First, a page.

That leave be granted to introduce a Bill entitled an Act to provide for a universal jurisdiction of human rights; to enable the charging and conviction of persons who breach international human rights law in cases of but not limited to genocide, war crimes, torture and crimes against humanity, whether these breaches have occurred inside or outside the State; for these purposes to amend the Criminal Justice (United Nations Convention against Torture) Act 2000 and the International Criminal Court Act 2006.
The Bill seeks to enable the charging and conviction of persons who breach international human rights law in cases of genocide, war crimes, torture and crimes against humanity, whether these breaches have occurred inside or outside the State. Universal jurisdiction can play a crucial part in the quest to obtain international justice for those who have suffered horrendous crimes.
There are two types of universal jurisdiction. The first type can be enacted when a person who has breached international human rights enters the territory of a state which wishes to charge him or her. The offender's presence grants the state this universal jurisdiction. The second type of universal jurisdiction is practiced in absentia. This occurs when the person in question is not present in the state for the trial, but is tried for the crimes regardless. Spain, Germany, Belgium, France and Britain have long had universal jurisdiction statutes, which allow their national courts to pursue and prosecute war criminals. However, there is an unspoken rule in the West never to use international law against each other. This changed in 1998, when Spain, supported by France, Switzerland and Belgium, indicted the Chilean dictator, Augusto Pinochet, and sought his extradition from Britain, where he was having an operation. John Pilger has made the point that had Pinochet been sent for trial, he almost certainly would have implicated at least one British Prime Minister and two US Presidents in crimes against humanity. He was not extradited. Although unsuccessful, this attempt by Spain should be commended.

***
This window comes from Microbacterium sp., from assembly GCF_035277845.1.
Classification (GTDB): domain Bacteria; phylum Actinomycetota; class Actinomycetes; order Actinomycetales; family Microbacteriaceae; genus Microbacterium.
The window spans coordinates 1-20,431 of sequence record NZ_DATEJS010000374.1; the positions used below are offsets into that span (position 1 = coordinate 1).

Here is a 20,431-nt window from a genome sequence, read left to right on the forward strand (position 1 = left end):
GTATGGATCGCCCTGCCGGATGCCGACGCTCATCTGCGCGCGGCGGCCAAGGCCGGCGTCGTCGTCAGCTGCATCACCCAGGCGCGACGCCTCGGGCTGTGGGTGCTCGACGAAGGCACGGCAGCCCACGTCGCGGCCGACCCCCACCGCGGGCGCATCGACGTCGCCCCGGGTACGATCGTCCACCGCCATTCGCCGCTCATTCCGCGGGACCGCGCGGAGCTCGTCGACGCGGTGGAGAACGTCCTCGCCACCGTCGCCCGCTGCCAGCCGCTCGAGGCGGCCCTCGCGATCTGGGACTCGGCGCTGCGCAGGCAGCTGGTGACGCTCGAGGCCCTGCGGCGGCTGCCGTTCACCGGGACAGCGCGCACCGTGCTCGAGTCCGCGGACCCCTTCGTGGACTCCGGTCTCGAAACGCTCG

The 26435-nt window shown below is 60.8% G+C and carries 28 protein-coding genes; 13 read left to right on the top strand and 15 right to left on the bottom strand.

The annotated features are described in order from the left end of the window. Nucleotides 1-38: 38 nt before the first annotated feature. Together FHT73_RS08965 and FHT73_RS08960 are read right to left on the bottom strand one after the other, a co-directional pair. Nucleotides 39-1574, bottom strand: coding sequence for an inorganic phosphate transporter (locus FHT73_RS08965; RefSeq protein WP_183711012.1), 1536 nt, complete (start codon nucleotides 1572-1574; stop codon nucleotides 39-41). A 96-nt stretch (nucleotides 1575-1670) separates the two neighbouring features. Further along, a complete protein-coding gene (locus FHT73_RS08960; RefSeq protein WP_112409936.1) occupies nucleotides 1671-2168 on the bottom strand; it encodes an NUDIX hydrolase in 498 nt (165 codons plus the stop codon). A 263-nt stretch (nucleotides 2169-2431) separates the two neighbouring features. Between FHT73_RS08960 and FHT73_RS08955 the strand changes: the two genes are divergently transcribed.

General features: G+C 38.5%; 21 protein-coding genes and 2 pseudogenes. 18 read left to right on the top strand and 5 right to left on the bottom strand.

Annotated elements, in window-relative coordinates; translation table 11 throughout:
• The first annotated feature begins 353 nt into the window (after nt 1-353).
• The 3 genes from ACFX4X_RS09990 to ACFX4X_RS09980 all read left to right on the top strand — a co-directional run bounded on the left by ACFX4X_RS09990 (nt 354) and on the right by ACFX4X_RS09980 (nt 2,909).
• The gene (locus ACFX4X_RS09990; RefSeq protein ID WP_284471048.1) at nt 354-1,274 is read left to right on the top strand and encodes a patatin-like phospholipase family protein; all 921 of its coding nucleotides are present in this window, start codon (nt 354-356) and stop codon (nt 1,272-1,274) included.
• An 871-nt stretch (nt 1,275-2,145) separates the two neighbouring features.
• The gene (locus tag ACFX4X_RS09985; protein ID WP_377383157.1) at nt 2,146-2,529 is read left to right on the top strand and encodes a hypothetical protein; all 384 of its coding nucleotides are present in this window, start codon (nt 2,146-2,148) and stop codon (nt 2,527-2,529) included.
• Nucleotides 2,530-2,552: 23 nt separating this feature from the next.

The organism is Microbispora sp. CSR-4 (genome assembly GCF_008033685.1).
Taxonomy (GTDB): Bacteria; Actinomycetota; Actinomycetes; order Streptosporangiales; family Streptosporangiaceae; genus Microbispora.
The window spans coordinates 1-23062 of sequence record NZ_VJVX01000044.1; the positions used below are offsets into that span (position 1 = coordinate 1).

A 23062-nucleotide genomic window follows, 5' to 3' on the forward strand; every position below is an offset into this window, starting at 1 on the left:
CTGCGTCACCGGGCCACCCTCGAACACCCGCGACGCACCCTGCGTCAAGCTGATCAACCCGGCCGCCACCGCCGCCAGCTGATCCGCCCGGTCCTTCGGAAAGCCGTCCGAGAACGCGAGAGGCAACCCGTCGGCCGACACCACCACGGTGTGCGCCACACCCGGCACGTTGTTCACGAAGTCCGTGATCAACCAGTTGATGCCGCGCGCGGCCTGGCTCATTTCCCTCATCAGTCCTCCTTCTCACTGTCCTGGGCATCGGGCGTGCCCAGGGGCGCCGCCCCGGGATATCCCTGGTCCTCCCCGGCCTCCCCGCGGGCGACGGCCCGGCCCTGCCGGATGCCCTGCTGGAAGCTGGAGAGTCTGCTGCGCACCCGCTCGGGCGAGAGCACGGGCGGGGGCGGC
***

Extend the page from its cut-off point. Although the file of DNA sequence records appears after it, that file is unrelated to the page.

It has also been argued that the use of universal jurisdiction by states has lost some of its relevance since the creation of the International Criminal Court, which was established as a permanent court for cases of genocide, war crimes, torture and crimes against humanity. However, the court has been a disaster since its inception in 1998. An example of this is the record number of petitions the court has received for Tony Blair to stand trial for war crimes. He has yet to be called before the court. How surprising. Mr. Blair was partially responsible for the deaths of more than 1 million people, has created almost 4 million refugees and has caused untold misery in the Middle East region, through the invasions of Afghanistan in 2011 and Iraq in 2003. He lied to both the British public and Parliament in the run up to the invasion in Iraq in 2003, claiming that Saddam Hussein had weapons of mass destruction. He later got to work for the US, EU and UN as a Middle East envoy. I must be missing something. Ireland has become complicit in some of these war crimes by allowing the United States to use Shannon Airport as a military air base. More than 2.25 million troops have passed through on their way to wars which have led to more than 1 million deaths.
There have been many crimes against humanity, such as the mass murders in Rwanda and the slaughter by Suharto in Indonesia, the US in Vietnam, the Khmer Rouge in Cambodia and the Israeli defence forces in Gaza. There have been stories of families, wedding parties and whole villages being wiped out in Afghanistan, Pakistan, Iraq, Libya and Yemen by the US, initiated by Barack Obama, George W. Bush and NATO forces. There have been reports of the disappearance of students in Mexico.